BEAVERTON – It was almost like they were trying to sneak one past us. On the day that Governor Whitmer and the Michigan Department of Health and Human Services (MDHHS) made the announcement that bars and restaurants could reopen those same entities continued the pause on winter contact sports without actually announcing it. Word slowly leaked out on Friday with no official announcement to the media until long after the fact. It took until Friday afternoon for the Michigan High School Athletic Association (MHSAA) to issue a statement.
MHSAA Executive Director Mark Uyl said at the time, “We found out about this decision at 9:30 a.m. like everyone else, and we will address it as quickly as possible after taking the weekend to collect more information.” We did not anticipate this delay in winter contact practices and competition, and today’s announcement has created many new questions.”
On January 27 he issued another statement in which he called into question the decision by the MDHHS. “Each week, we see hundreds of examples of children and families competing in non-school competition, both in-state and out-of-state. This not only is in violation of current MDHHS orders, but sending all of these families into different states will only become an impediment to getting students back in school full time.”
He also once again provided the data collected by the pilot-testing program that allowed fall sports to come to a conclusion. Results of that program were overwhelmingly positive. A total of 5,376 individuals (athletes, coaches, team personnel, cheerleaders, etc.) were tested, and 57, or 1 percent, tested positive at some point in the pilot. Nearly 30,000 rapid antigen tests were administered, and 99.8 percent were negative. (All four data points were through Jan. 19 and provided to the MHSAA by the MDHHS.)
The numbers look pretty good to the untrained eye, 99.8 percent of the tests came back negative. Is it possible to put any other cohort group together in Michigan and get such good results? It doesn’t seem likely, so why are contact sports still on pause? What data is the MDHHS looking for?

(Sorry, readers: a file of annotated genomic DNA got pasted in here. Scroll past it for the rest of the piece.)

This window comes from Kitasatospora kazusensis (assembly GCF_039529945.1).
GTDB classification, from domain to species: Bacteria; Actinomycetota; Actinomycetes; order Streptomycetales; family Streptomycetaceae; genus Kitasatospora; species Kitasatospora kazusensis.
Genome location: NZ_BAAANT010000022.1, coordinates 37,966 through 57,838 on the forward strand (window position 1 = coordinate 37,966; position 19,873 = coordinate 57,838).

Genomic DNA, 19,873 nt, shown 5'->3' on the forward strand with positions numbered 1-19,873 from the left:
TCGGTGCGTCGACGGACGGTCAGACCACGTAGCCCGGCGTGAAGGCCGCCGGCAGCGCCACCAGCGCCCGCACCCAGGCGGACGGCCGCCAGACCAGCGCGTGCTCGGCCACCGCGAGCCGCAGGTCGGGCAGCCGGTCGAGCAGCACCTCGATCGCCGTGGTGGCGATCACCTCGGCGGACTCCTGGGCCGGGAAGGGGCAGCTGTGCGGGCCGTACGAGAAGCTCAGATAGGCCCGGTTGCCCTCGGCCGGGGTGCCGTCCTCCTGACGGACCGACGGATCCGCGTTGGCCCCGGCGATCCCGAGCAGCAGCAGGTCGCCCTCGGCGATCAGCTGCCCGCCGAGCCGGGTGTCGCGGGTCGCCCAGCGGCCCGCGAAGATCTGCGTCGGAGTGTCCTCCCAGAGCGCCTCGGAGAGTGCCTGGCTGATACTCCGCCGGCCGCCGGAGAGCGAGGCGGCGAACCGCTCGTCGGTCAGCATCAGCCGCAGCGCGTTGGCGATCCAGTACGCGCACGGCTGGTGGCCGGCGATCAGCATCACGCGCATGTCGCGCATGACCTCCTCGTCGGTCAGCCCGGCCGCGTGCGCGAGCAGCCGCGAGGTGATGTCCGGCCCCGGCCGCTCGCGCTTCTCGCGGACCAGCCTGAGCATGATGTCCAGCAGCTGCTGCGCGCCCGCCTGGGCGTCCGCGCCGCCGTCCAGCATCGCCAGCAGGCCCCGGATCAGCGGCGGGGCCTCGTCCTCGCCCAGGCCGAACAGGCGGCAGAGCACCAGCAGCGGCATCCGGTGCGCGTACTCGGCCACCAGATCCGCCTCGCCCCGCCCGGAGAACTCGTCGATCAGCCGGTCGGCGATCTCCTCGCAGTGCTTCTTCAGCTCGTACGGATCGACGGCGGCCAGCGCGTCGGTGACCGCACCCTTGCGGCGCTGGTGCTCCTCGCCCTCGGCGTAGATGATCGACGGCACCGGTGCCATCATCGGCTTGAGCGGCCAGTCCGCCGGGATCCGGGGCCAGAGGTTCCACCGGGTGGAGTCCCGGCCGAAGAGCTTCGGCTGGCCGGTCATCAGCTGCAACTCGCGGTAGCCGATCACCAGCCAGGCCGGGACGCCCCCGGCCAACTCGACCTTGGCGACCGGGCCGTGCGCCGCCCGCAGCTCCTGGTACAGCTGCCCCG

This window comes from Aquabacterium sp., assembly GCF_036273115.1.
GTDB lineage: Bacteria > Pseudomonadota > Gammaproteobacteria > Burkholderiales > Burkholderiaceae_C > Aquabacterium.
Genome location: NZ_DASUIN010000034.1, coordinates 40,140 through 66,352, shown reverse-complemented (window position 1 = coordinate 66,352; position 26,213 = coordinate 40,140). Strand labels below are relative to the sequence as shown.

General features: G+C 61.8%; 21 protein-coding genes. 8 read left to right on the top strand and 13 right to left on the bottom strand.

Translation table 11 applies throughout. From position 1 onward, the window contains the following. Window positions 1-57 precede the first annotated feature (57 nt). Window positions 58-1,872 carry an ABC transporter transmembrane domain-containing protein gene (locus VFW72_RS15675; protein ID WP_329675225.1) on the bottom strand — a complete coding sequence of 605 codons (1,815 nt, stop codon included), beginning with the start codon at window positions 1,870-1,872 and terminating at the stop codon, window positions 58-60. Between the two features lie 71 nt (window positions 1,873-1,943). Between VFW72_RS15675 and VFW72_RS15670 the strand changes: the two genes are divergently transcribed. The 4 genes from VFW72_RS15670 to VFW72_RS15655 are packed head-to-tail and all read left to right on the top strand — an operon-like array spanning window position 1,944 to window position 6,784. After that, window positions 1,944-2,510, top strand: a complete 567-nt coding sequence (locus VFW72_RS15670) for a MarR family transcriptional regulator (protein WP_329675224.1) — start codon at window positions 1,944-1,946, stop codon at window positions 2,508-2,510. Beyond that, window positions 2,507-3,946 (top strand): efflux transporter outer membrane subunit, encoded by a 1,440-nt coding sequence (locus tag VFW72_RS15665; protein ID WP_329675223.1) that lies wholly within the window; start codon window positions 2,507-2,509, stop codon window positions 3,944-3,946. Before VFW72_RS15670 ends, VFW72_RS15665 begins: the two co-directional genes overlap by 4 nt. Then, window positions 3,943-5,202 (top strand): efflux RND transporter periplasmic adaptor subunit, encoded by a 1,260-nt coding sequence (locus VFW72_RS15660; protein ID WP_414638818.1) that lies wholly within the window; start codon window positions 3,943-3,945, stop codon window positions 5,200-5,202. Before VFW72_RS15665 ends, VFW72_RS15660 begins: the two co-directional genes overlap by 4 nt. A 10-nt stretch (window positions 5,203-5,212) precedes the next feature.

That’s a question being asked by many people around the state including the growing Let Them Play Michigan movement. On Saturday they held a rally at the state capitol to make their voice heard. Locally, Beaverton Schools Superintendent Joseph Passalacqua is becoming one of the loudest of those voices. I had the opportunity to talk to him about why he is so passionate about getting kids back on the courts, matts and ice.
“Last Friday’s pause was without data to support it, and was something I struggled with,” he said. “When I met with some athletes on Saturday morning I knew that I had to do something.” He talked about the devastation in there tone of voice and how crushed they were by the continuation. “It was heartbreaking for me to see these kids get put back on pause again it was at that point that I decided I have to do something.”
“We know the benefits of physical activity. We also know that if we can’t get back to some sense of normalcy soon kids health will suffer. It may not be apparent right away, but it will happen,” he continued. ‘”Watching how suicide rates are climbing I knew I had to act.” While there has been some negative backlash surrounding his stand he says he has the support of his community and board of education.
Passalacqua contacted a local television station and arranged a series of interviews to publicize the situation. He along with athletic director Jennifer Johnston, basketball coach Shad Woodruff, teacher Kelly Fisher and athletes Jake Fisher, Mady Pahl and Trent Reed all agreed to be interviewed by the station. All talked about the effects of the continued pause and what it is doing students.
He also made contact with Jayme McElvany the parent leader of Let Them Play and made arrangements to speak at the rally. He took Beaverton athlete Cam Mishler and was scheduled to meet state champion wrestler Brendan Ferretti from Macomb Dakota. Both were also supposed to speak on Saturday. The rally drew hundreds from around the state and certainly got the attention of the Governor and Health Department, but will that mean anything going forward? We don’t have a lot of time to waste if we hope to get in a full winter and spring season.